Also contrary to his appellate argument, Pulsifer did not show an "inability to fill out an answer sheet [in a drug assessment] by bubbling in his intended answers." His actions of marking an answer indicating that he had most recently used methamphetamine in the last one to three months and then erasing that answer and responding that he had most recently used methamphetamine in the last four to twelve months, are more indicative of a design to give mitigating answers than they are of mental incapacity. In addition, the only evidence that Pulsifer was confused about the time set for his appointment to review the PSI and evaluations was his own testimony at the sentencing hearing. The record shows that during this same time frame Pulsifer was missing many of his scheduled appointments for drug testing, which is no more indicative of confusion than indicative of a rational attempt to avoid failing the tests and disclosing a recent use of methamphetamine.

Finally, the fact that Pulsifer's allocution at the sentencing hearing was relatively inarticulate does not establish that he was incompetent to plead guilty or to be sentenced. Our Supreme Court has observed that "incompetence" does not mean merely an incapacity to act with legal sophistication. In State v. Powers, 96 Idaho 833, 537 P.2d 1369 (1975), the Court explained:

Incompetency must be a relative judgment which takes into account the average level of ability of criminal defendants. Many defendants lack the intelligence or the legal sophistication to participate actively in the conduct of their defense. But enlarging the class of persons considered incompetent to stand trial to include all such defendants would fundamentally alter the administration of the criminal law. The standard of rational understanding emphasized in Dusky must be taken to mean no more than that the defendant be able to confer coherently with counsel and have some appreciation of the significance of the proceeding and his involvement in it. Many defendants who have some intellectual or physical handicap or emotional disturbance preventing them from functioning at their normal level of effectiveness can still meet such a standard. The question is one of degree; the purpose of the law is not to attempt to compensate all the inevitable disparities in innate abilities among defendants, but to identify those instances where the purposes of incompetency law are most directly relevant.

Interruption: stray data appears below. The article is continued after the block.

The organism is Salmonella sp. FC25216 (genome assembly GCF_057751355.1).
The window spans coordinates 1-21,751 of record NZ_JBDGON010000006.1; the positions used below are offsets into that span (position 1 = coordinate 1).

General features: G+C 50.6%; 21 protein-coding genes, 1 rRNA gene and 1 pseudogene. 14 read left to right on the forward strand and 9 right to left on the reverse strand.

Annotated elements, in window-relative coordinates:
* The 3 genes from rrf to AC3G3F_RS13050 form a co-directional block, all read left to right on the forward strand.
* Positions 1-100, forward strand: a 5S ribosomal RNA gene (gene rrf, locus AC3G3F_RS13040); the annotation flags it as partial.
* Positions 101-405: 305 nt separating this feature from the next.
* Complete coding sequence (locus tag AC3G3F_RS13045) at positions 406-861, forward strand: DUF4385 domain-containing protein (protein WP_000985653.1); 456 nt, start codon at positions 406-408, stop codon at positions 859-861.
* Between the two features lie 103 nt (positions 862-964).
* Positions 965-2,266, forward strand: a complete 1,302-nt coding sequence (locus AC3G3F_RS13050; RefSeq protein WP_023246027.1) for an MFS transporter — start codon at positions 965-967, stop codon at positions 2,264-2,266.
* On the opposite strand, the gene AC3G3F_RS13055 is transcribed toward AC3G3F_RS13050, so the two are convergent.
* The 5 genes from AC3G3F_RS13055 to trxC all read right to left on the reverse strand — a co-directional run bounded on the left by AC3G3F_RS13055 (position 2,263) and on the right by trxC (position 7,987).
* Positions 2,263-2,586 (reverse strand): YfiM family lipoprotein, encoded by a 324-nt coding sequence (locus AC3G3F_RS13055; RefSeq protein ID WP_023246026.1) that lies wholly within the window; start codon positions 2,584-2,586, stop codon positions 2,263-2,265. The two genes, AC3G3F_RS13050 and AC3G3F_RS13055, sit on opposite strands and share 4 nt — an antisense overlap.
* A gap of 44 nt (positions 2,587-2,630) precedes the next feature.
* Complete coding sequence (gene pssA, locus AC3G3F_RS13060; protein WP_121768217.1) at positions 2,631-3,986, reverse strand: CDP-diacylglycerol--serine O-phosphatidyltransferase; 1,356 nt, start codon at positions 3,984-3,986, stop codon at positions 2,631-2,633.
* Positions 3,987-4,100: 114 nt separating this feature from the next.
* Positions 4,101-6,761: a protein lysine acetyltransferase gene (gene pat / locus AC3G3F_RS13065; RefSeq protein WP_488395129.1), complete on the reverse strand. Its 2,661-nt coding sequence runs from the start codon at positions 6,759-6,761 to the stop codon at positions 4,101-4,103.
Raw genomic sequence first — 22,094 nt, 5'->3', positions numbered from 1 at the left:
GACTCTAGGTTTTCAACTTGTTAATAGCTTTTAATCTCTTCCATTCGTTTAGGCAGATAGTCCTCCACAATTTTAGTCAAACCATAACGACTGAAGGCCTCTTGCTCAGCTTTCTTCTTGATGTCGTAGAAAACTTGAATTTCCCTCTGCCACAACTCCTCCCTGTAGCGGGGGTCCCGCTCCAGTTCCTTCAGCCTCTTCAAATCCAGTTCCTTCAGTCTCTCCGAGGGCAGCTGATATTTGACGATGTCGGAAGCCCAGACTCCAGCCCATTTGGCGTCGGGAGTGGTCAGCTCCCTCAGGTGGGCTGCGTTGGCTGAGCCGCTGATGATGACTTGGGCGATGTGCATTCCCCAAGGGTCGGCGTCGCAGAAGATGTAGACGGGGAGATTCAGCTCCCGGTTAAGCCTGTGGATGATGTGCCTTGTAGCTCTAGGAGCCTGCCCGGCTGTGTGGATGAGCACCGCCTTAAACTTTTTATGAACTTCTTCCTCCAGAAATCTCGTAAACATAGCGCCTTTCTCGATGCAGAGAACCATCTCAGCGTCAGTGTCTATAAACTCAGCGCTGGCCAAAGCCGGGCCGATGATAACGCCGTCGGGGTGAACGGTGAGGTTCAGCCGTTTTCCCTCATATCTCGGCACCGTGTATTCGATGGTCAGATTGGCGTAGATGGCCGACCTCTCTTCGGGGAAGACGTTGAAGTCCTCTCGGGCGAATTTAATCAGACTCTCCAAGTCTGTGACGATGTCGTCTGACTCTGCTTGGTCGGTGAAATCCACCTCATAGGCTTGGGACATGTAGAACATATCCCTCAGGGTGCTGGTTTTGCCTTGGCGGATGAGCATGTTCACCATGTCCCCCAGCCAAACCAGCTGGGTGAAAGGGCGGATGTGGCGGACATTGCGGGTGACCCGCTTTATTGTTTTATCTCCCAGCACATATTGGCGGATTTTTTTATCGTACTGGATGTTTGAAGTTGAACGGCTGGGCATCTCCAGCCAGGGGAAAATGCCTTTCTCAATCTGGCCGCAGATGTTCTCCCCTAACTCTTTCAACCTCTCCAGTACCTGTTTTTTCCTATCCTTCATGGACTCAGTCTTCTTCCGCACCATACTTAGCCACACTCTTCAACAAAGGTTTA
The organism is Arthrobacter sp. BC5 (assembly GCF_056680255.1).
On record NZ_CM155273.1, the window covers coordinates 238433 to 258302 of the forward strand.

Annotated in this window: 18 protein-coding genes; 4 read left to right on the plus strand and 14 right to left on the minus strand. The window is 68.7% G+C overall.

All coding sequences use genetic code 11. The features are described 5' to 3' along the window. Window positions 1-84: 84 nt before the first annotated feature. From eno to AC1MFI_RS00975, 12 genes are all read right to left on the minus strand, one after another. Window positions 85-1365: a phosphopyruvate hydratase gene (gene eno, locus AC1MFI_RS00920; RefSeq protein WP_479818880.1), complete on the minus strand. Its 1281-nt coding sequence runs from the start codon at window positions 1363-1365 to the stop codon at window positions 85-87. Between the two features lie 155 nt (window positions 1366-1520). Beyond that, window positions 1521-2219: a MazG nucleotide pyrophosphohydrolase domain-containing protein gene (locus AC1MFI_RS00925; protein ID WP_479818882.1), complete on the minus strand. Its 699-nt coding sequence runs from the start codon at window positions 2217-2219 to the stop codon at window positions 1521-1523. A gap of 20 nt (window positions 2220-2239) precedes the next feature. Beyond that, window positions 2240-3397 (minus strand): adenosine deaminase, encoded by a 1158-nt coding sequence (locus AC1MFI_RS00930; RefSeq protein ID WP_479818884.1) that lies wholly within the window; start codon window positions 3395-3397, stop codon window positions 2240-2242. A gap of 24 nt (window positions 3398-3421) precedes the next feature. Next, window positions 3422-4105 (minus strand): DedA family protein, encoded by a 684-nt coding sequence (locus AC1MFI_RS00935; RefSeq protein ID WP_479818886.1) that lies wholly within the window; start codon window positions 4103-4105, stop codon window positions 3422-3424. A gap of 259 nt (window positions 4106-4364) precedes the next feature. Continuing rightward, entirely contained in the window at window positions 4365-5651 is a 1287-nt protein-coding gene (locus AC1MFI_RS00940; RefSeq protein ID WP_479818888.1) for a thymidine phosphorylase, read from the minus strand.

Id. at 842-43, 537 P.2d at 1378-79 (quoting Note, Incompetency to Stand Trial, 81 HARV. L. REV. 454, 459 (1967)).

This is not a close case. The record shows that Pulsifer understood that he was pleading guilty to possession of methamphetamine and that this was a crime that could result in his incarceration for up to seven years. The record contains no indication, from Pulsifer's trial counsel or otherwise, that Pulsifer was unable to rationally understand the nature of the proceedings, communicate with counsel, or assist in his own defense, nor is there any evidence that Pulsifer suffered from delusional thoughts or engaged in bizarre behavior. Even had the district court gone through the file with a fine-toothed comb, as has appellate counsel for the defendant, Pulsifer's individual peculiarities would not have established reason to doubt his competence.

The record does not establish that the district court erred by failing to sua sponte order a competency evaluation. Accordingly, the judgment of conviction and sentence are affirmed.